WATERVILLE — Still reeling from an outbreak of ringworm in late April, the Humane Society Waterville Area is hoping to open its doors again toward the end of May, contingent on receiving one last negative test result on the fungal infection, according to board of trustees President Matthew Townsend.

The shelter is awaiting results of the third ringworm test and expects those results on May 28, Townsend said.

To allow a shelter to reopen after a ringworm outbreak, the state Department of Agriculture requires three negative ringwork tests.

“If this test comes back negative, we’ll have a final inspection on the 28th by the Animal Welfare Program,” Townsend said. “It may take a couple days to get everything lined up, but we’re planning on opening soon after that third test result comes back.”

The shelter has been closed since late April after a dog that was brought to the shelter had ringworm, a fungal infection that feeds on material on the dog’s outer layer of skin and appears in dime-sized circles on human and animal skin. It is not fatal, but it spreads easily and can be passed from animal to human.

At the beginning of May, shelter officials estimated that the outbreak and ensuing cleanup cost the humane society at least $10,000.

Before the outbreak, the shelter had more than 100 cats and about 18 dogs, most of which have been transferred to other shelters, most to either the Animal Refuge League in Westbrook or the Somerset Humane Society in Skowhegan. Townsend said the shelter now has 30 to 40 cats and about a dozen dogs, all of which have been quarantined during the cleaning process.

“We tried to get the majority of animals to other shelters to reduce the potential for problems and costs for testing,” Townsend said. Each animal at the facility needed to be tested for ringworm at a cost of $65 to $85 per animal.

Since the outbreak, a flood of donations has helped ease the financial concerns that arose after the infection, Townsend said, estimating that about $15,000 had been donated in the last month. In addition, he said, donors have replaced about 20 percent of the animal bedding and crates that had to be thrown away.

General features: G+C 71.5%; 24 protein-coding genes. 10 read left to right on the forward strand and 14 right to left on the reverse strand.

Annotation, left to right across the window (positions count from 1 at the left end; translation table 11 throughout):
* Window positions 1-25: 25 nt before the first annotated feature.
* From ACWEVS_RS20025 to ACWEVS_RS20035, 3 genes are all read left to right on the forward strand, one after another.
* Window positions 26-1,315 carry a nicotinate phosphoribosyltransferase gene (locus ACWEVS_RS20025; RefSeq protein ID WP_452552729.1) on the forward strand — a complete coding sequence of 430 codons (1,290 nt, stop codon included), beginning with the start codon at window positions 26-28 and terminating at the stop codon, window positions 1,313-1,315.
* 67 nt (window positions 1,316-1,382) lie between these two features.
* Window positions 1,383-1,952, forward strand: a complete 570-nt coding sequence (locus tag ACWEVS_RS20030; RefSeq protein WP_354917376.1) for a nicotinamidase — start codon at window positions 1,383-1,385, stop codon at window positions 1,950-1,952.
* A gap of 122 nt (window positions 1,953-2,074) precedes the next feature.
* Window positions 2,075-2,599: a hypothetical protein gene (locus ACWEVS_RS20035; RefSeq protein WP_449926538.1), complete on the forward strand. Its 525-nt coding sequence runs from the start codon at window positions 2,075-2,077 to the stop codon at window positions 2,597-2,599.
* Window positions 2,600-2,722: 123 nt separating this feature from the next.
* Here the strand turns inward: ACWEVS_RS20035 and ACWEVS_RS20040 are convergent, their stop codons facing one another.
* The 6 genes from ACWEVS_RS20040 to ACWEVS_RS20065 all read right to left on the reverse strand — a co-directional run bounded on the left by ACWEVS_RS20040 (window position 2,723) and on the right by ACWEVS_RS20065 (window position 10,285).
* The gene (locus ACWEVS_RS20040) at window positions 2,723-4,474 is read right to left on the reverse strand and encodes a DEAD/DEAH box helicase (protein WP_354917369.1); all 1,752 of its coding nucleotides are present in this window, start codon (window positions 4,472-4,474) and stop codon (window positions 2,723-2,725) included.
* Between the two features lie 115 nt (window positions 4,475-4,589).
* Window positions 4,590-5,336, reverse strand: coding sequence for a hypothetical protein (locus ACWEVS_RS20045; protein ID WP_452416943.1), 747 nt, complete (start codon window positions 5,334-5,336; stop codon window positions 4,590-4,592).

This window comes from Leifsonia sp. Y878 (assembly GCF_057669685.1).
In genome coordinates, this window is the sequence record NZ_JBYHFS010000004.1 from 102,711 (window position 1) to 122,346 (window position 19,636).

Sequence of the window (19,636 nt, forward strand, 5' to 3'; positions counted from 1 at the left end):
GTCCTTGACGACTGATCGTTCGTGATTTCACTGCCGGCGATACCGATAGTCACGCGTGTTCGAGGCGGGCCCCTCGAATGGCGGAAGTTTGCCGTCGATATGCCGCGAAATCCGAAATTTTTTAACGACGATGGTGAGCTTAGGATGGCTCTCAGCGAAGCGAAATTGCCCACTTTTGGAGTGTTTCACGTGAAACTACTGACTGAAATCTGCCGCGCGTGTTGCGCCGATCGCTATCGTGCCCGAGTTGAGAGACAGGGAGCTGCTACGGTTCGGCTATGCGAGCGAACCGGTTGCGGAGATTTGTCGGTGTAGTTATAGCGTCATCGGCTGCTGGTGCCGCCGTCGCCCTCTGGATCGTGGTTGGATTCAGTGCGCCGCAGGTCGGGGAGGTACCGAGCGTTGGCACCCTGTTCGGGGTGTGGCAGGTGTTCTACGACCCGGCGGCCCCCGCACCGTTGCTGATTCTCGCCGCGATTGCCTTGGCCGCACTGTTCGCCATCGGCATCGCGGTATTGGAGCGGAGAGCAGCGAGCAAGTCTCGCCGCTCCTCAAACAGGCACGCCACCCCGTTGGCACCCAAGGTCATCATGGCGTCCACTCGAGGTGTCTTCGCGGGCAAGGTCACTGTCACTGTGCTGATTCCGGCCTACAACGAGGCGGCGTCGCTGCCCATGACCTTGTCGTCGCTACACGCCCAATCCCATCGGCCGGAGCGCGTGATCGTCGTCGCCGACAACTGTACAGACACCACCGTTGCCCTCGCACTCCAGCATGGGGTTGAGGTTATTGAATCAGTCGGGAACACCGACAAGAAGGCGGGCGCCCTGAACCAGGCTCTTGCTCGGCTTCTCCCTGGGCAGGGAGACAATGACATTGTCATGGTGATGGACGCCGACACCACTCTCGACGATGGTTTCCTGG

The tumult of the last month for the Humane Society has coincided with a period when the shelter is operating without an executive director, as former director Kathleen Ross has left the agency. Two employees of the shelter, kennel manager Pam Nichols and community outreach coordinator Margi Hayes took over director responsibilities in the short term.

Townsend said Karen Stimpson, former executive director of the Portland-based Coastal Humane Society, has taken on a short-term consultant role at the Waterville shelter, as a search gets underway for a full-time executive director.

“Long-term, we will look at hiring that position and will be advertising that position,” Townsend said. “We need to do something, and we’re looking for someone with director experience.”

Townsend said he didn’t know if Stimpson had any interest in becoming the executive director in Waterville. Attempts to contact Stimpson on Wednesday were unsuccessful.

Now the president of the Maine Federation of Humane Societies, Stimpson was the executive director of the Coastal Humane Society until the end of February.

Jesse Scardina — 861-9239 | jscardina@centralmaine.com | Twitter: @jessescardina